Dockside Sushi

I consider myself adventurous and a DIYer when it comes to food. I love to process my own fish and game, mix up my own sausage and make my own charcuterie (cured meats like jerky and salami). One of my favorite things to eat is sushi. It was a natural extension for me to want to finally make sushi at home.

Technically speaking, sushi is just vinegared rice mixed with other ingredients, which can be veggies or raw or cooked fish. What I set out to make was something similar but easier, the equally satisfying sashimi.

Sashimi is little more than thin strips of raw fish. But, as with everything I do, I decided to do a little research just to make sure I didn’t make myself sick or even die in the process. According to the FDA food code all fish to be consumed raw should be frozen for a period of time (depending on the temperature) to kill any parasites that could be living in the fish. That means that gorgeous sockeye you just caught would need to be frozen and then thawed out before using it to make sushi or sashimi. I couldn’t bring myself to part with any of my salmon as I had that set aside for smoking in the near future. I was running out of options.

fresh tuna is ideal for sushi

Luckily there is a way around having to freeze your fish. According to that same FDA fish code, tuna is the only exemption from freezing. So you can catch a yellowfin, bluefin, blackfin, bigeye, albacore or even skipjack tuna and safely eat it right on the boat or at the dock. So, that’s just what I did last year after our mahi/tuna trip out of New Jersey. I had some of the best sashimi I have ever eaten on the dock while the captain filleted our day’s catch. If you do a little preparation before your trip and make sure the fish is handled properly, you can have the same dockside feast!

Ingredients:

  • Raw tuna
  • Low sodium soy sauce
  • Wasabi paste (optional but recommended)

Supplies:

  • Cooler with ice
  • Sharp filet knife
  • Ziploc Bag
  • Rope (optional)

First thing’s first, you need to secure yourself some tuna. Obviously the Cadillac of tuna is the bluefin but just about anything you catch, in the tuna family, is not only edible but quite delicious as sashimi. Believe it or not you can even use false albacore as sashimi and it turns out delicious. Almost all of these options will taste better than what you can get at the average sushi restaurant.

Beautiful example of a tuna that is perfect for sushi

Now that you’ve acquired some tuna you need to take great care of it from here forward because what you do and don’t do will have an effect on the flavor of the fish. Have you ever watched any of the “Wicked Tuna” shows and realized that shortly after they spear the tuna they throw a rope around its tail? They do this because by the time they bring the fish to the boat it is exhausted. During the fight lactic acid builds up in the fish and if the fish is immediately killed that lactic acid can spoil the quality of the tuna. So if you happen to catch a rather large tuna be sure to tie a rope around its tail and let it recover in the water before bringing it on board to dispatch it.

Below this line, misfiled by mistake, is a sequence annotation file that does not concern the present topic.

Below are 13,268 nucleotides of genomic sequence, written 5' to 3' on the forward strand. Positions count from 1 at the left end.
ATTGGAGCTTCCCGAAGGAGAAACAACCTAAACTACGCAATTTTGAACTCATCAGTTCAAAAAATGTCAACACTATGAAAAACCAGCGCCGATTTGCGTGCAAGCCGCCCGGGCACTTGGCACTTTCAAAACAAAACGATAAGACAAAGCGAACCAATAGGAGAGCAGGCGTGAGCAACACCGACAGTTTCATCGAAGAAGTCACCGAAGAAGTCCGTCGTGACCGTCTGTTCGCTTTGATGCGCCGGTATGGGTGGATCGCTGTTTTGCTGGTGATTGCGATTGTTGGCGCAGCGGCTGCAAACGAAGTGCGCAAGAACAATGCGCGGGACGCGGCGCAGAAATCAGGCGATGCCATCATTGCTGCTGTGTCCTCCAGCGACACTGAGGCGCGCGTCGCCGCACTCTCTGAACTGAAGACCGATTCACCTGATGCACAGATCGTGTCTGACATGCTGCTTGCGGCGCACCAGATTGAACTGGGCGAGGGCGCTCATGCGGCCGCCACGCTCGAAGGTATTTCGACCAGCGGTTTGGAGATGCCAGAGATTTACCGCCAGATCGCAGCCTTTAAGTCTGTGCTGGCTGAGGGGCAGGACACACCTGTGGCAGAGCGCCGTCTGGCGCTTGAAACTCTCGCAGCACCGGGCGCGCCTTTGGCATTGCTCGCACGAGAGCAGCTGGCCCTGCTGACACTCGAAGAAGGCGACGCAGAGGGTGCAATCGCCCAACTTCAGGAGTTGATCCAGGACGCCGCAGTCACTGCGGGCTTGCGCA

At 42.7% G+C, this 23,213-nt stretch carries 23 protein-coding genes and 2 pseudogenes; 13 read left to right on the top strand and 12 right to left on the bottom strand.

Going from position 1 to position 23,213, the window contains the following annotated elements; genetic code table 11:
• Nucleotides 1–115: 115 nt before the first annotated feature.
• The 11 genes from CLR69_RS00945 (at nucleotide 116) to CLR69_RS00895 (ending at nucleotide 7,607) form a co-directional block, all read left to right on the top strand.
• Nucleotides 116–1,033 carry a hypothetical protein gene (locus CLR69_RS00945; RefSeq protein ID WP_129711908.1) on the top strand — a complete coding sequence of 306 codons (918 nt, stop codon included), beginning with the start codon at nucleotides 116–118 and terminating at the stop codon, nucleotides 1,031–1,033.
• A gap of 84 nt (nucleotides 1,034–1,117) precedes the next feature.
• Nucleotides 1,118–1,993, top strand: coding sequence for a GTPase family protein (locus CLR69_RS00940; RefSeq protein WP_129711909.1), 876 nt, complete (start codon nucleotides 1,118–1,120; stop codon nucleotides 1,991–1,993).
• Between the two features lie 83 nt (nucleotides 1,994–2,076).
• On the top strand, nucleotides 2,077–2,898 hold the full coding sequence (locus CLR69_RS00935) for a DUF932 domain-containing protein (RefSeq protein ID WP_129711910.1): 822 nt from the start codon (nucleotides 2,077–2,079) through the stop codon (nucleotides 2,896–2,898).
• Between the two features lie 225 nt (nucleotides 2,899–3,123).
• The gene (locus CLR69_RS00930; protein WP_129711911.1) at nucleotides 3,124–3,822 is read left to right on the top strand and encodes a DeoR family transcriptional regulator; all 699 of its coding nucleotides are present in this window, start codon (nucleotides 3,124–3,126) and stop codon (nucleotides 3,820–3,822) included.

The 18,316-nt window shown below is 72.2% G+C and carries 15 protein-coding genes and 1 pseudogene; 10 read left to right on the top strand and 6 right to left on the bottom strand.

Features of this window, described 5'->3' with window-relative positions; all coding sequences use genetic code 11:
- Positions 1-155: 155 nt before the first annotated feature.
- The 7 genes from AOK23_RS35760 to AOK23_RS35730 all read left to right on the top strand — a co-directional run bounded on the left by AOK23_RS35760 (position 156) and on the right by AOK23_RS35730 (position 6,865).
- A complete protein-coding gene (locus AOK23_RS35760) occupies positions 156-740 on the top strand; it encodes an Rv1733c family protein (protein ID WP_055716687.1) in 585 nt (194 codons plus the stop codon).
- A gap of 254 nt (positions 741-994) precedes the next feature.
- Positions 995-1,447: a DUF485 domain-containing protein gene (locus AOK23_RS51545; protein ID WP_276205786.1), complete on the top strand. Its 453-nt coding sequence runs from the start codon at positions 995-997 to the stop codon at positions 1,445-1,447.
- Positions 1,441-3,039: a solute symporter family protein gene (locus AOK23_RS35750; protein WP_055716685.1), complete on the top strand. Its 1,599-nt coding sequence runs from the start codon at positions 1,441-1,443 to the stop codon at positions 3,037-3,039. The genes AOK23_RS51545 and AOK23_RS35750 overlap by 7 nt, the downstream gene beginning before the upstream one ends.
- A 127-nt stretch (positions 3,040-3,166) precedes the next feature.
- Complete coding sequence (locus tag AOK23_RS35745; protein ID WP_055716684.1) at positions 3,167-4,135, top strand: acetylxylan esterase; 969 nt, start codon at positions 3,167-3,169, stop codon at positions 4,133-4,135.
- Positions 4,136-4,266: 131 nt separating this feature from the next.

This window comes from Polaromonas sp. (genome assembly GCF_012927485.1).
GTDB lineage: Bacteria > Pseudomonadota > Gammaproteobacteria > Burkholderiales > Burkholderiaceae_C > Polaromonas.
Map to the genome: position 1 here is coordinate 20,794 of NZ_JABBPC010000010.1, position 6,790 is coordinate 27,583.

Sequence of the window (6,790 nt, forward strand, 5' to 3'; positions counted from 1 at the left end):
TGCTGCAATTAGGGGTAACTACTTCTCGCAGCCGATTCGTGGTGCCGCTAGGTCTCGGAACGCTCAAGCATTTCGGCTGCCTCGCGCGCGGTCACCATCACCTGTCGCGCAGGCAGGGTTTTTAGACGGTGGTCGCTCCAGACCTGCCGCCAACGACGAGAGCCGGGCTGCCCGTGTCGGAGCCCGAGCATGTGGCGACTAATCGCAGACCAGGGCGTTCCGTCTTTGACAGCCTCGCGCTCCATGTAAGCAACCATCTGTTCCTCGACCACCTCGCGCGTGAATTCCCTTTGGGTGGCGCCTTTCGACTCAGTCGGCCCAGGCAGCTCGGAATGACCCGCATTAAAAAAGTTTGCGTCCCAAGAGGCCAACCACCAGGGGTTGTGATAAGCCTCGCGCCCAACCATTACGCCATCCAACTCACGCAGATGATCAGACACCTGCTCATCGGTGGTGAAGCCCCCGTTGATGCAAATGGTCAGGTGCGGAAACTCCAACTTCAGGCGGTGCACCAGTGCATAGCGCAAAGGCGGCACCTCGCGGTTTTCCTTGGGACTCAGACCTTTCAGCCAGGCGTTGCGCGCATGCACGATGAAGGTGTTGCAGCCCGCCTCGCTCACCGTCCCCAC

The next thing you need to do to ensure your tuna is as tasty as it can be is to bleed it out quickly. For smaller tuna I like to take my filet knife and insert it behind the pectoral and slice through the arteries. I then put the tuna head first into a bucket of ice water. If you find yourself with a rather large specimen you can’t go wrong by following the steps outlined in this video from Field & Stream. It walks you through how to bleed the fish out as well as how to filet and clean up the tuna loins.

For smaller tuna I usually just prepare the entire filet as sashimi because there just isn’t a lot of meat there. For larger tuna I like to cut the loins into steak sized pieces and use the leftover ends and scraps to cut into sashimi strips. Once you have your tuna slice the pieces into strips as thin as you can make them, this will help ensure the soy sauce has time to penetrate the meat.

Now it’s time to assemble the ingredients. Depending on your preference you can marinate the sushi, or dip each piece individually in the wasabi and soy sauce mixture. How much meat you have for sushi will dictate how much of each ingredient you use. I typically take half a bottle of soy sauce (make sure it’s the low sodium bottle as it complements the fish better) and empty it into the Ziploc baggie. To that I add a large helping of wasabi paste (more or less to your taste). Then close up the baggie and mix the ingredients well making sure to get all of the lumps of wasabi dissolved into the soy sauce. Toss in your tuna slices and reseal the bag and throw it in some ice water for about 5-15 minutes; the longer you let it sit the saltier and more flavorful it will become. Open up and enjoy the best sushi you’ve ever have.

Are you hungry for some tuna? Head on over to Fin & Field where you can find the best charters in the industry waiting to take you out on your adventure of a lifetime!

YellowfinBluefinBlackfinBigeyeAlbacoreBonito

Guest Blogger Shawn McCardell

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About Fin & Field

Fin & Field is changing the way sportsmen find, compare, book and share their fishing and hunting adventures. We’ve consolidated the hunting and fishing industry into a powerful marketplace that connects sportsmen and operators (charter boats, fishing guides, hunting guides, lodges, marinas, outfitters, outdoor brands, and more). We’re using technology to drive more meaningful, fun, and efficient communication that’s making it easier for sportsmen to get the information they need to do what they love.

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